Finally, SpliceAI-visual allows the interpretation of complex variants. For example, the following variant is a complex deletion–insertion variant occurring on an exon–intron border in the gene NM_001142800.2(EYS):c.2992_2992 + 6delinsTG (Table 2). However, most SpliceAI current public implementations or pre-computed whole genome VCFs currently do not process complex delins variations (i.e., other than deletion, insertion, or substitution), nor does Pangolin. Of note, those complex variations are handled by CI-SpliceAI but with numerical results [12]. The functional study of this variant by a minigene assay has shown the skipping of an entire out-of-frame exon [30]. We show that this exon skipping is well predicted by SpliceAI-visual (Fig. 9). In addition, we have tested SpliceAI-visual’s ability to predict 13 other complex delins, all of which were functionally attested to alter splicing, and correctly predicted by SpliceAI-visual (Additional file 1: Table S1).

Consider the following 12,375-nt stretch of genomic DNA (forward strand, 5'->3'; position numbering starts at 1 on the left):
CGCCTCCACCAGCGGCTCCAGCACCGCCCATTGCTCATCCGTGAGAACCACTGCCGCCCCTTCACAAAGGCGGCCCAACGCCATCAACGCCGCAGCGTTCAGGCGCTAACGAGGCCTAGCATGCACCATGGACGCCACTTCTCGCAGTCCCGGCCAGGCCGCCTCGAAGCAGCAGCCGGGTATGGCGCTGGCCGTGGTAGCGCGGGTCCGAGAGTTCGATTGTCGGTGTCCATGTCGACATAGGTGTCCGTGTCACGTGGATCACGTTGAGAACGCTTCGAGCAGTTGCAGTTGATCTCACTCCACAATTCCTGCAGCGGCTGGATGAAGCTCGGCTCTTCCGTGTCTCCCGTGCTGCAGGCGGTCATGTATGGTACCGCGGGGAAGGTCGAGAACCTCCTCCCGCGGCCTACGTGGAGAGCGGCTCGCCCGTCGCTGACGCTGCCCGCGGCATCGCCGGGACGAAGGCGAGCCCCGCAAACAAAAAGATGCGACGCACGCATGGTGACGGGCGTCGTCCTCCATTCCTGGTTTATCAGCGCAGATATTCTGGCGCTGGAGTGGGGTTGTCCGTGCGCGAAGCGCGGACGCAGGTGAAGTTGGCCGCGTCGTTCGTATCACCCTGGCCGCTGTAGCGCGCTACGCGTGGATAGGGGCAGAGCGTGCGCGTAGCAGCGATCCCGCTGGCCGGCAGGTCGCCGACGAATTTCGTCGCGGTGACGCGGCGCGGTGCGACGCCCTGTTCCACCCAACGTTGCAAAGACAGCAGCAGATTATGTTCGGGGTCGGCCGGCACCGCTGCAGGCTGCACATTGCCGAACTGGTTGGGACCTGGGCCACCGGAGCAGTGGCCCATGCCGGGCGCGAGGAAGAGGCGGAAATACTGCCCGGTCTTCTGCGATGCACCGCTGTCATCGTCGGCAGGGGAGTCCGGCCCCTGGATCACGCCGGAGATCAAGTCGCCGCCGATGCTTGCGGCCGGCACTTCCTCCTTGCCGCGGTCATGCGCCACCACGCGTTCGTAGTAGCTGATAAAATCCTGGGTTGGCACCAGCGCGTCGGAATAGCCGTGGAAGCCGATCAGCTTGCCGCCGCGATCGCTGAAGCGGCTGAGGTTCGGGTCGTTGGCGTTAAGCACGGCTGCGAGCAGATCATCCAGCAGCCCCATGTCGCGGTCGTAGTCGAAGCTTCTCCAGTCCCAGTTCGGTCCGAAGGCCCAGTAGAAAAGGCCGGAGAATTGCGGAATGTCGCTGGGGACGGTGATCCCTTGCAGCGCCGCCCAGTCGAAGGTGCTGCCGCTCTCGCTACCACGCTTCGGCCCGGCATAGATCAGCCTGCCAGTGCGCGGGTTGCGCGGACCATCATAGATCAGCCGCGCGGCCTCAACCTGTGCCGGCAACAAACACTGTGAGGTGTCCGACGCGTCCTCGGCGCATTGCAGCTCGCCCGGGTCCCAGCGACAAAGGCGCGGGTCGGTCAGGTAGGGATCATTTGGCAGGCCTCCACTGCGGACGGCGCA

Fig. 9
figure 9

SpliceAI-visual outputs displayed in IGV showing the predicted exon skipping resulting from the complex delins NM_001142800.2(EYS):c.2992_2992 + 6delinsTG. Top track: SpliceAI RS for the reference allele of EYS; bottom track: SpliceAI RS for the delins in EYS


Functional validation of putative splice-altering variants is often difficult and resource-consuming. Also, besides their accessibility, specific RT-PCR, RNA sequencing or minigene assays all have their limitations (e.g., primer design, tissue expression, restricted to middle exon, etc.4). Given the growing number of putative splice-altering variants identified by large genome sequencing, the decision to perform such functional splicing assays is not trivial. The relevance of prediction tools to filter and to accurately evaluate a variant’s expected splicing outcome is crucial.